Bubble Docs

App texts (translations)

This section covers how to translate your app into multiple languages
App texts, short for Application texts and messages is a sort of database for text strings that you can use around your app. It can be used for a single language, but Bubble also lets you translate all the strings into different languages to offer your users a multilingual app.
Application texts are a part of Bubble's static data features. This means that they are not dynamic, like the database, and that the app needs to be redeployed every time something changes. As such, they are not meant to store long strings of text like articles and product descriptions, but shorter content like headers, menu options and button labels.
Application texts become part of your application's codebase and is downloaded to every user on page load. You should never use these strings to store sensitive information.

Assigning application texts

Application texts can be used in any expression, meaning that it can be assigned to any element property that accepts dynamic texts: this includes text elements, labels on buttons and checkboxes, text input fields, tooltips an many other places.
Application texts can be used in any dynamic expression. In the screenshot above we're using an app text called My input as the placeholder for a text input element.
This also means you can use them in workflows, element conditions and any other place where you can insert a dynamic expression. In the example above, we have selected App text as the data source, and My input as the operator: this is the ID of the particular string we want to show, which means it needs to be created first.

Editing application texts

To access the application text editor, go to Settings - Languages. Under General settings you will find your app's default language and the field on the user that determines the user's language preference (more on that below).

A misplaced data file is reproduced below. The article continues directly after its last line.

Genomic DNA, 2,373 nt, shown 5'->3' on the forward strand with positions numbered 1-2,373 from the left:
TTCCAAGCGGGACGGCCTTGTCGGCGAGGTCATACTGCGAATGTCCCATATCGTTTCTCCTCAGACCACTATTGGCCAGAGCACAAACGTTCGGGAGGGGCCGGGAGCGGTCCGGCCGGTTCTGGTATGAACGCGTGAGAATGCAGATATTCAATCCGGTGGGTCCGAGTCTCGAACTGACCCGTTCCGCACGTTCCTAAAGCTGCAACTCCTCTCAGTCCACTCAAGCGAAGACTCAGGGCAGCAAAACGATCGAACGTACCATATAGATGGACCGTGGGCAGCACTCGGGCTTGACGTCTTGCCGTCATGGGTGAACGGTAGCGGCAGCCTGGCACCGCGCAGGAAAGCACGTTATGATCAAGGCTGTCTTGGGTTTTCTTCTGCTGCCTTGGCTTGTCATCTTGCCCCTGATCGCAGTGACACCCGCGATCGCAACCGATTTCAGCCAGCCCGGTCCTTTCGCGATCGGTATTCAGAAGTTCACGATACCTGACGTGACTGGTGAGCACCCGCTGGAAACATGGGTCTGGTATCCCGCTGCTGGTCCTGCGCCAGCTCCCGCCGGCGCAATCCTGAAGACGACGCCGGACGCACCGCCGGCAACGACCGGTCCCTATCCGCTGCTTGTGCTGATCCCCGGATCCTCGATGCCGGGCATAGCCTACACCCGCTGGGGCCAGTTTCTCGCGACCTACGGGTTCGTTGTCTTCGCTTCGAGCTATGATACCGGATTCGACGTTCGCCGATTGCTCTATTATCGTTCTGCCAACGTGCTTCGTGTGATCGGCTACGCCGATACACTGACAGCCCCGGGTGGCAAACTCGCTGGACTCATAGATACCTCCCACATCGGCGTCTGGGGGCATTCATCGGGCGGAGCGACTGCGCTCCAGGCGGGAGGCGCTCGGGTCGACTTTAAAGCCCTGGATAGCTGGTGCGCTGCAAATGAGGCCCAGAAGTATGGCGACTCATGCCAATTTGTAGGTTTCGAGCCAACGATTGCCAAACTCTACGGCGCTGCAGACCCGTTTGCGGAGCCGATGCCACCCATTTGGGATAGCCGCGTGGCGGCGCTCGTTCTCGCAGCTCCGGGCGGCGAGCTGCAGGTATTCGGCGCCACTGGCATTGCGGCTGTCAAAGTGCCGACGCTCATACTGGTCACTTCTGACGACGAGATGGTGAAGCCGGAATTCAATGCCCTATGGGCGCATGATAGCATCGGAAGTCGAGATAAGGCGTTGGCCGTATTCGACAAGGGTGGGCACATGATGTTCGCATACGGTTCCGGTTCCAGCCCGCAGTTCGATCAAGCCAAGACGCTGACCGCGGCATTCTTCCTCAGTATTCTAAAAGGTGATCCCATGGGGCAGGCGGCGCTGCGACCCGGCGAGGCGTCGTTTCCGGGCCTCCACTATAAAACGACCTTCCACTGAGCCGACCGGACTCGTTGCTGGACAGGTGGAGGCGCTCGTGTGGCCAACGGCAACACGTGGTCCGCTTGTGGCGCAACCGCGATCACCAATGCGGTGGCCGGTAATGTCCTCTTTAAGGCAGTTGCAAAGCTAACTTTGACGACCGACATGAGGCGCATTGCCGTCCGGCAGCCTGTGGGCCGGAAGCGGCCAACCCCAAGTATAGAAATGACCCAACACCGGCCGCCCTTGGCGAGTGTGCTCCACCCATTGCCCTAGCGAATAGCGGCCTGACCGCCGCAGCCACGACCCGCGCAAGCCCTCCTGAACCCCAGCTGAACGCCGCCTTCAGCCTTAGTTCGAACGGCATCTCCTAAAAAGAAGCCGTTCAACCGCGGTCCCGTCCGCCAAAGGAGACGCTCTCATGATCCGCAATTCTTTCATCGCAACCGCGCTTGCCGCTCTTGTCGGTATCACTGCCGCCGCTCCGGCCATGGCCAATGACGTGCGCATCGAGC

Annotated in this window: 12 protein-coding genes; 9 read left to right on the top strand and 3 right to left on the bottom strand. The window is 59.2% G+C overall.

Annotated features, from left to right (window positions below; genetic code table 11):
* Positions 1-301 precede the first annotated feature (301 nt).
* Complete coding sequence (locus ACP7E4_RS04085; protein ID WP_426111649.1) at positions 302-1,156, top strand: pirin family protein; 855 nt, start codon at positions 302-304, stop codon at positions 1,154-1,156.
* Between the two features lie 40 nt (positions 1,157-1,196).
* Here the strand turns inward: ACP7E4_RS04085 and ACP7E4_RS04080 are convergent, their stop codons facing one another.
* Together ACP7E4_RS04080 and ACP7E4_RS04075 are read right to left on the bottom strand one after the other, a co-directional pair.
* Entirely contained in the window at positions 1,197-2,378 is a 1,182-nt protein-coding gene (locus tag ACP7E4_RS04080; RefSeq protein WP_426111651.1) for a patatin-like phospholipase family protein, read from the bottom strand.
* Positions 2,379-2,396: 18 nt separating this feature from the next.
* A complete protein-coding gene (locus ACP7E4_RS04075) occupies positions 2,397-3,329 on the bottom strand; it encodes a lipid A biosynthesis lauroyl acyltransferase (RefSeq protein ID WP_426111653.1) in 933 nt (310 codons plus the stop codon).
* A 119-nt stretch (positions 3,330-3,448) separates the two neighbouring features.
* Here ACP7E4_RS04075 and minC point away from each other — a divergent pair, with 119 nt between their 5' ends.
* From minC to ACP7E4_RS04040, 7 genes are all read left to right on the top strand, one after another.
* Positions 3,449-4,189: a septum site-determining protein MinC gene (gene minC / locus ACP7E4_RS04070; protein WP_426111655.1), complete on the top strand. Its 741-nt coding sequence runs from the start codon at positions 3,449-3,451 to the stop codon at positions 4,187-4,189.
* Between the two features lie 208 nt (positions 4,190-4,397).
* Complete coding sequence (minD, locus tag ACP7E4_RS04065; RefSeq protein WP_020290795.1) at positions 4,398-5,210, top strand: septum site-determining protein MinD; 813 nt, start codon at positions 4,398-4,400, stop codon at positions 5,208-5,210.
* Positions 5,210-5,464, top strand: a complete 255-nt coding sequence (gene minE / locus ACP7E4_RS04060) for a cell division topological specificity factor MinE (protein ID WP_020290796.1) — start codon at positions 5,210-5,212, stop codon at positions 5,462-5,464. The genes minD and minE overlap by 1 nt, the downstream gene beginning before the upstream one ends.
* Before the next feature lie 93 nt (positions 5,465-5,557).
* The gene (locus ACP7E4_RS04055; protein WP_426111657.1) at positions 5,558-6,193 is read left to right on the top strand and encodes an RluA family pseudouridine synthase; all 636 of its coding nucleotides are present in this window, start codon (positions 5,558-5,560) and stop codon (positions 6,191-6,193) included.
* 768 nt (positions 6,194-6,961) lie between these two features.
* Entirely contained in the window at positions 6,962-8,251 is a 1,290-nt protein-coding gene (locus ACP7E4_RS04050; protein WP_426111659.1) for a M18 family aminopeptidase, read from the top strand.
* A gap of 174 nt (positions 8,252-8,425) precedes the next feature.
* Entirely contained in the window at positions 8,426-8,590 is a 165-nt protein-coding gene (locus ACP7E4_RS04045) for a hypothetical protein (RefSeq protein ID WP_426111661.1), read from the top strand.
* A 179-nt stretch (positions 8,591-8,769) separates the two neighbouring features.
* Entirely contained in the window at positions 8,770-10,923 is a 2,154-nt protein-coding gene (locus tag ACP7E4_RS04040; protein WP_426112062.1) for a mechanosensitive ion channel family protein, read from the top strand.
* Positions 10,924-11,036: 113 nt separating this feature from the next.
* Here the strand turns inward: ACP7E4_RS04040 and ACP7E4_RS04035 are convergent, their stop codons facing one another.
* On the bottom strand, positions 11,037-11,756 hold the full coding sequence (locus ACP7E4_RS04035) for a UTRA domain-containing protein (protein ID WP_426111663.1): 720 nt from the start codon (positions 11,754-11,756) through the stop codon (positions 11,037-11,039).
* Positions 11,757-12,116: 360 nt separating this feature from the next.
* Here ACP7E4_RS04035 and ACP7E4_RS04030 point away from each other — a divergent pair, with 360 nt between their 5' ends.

Under Application texts and messages you will find all the custom text strings that you have added (if any) as well as Bubble's core texts.
The left column is the ID of the text. In the example from earlier, the ID of the text was My input. We'll find this ID and
The strings ID is on the left side, and the string that will be displayed to your users is on the right. Click the image to enlarge.

Core texts

The core texts are the text strings that Bubble includes by default. You can change their string, but they can't be deleted and their ID remains static. These strings cover different error/informational messages connected to Bubble's core functionality. These built-in texts are already translated into all the available languages.

Element strings

Some elements and plugins also add text strings that become available at the bottom of the list. For example, the multi-file uploader plugin adds standard texts such as Cancel upload and Remove file.

Adding multiple languages

Application texts are set up for multiple languages, and uses the IETF language tag language codes to identify each language and dialect.

Setting the main language

The main language is the language that is used by Bubble to run your app when no language setting is set. This language will be used to define the messages that your application can send and show to users and change how location-sensitive elements behave.
For instance, it will impact how dates are formatted in the Date Input element and the Calendar element or the map element's captions.

Setting the language field on the User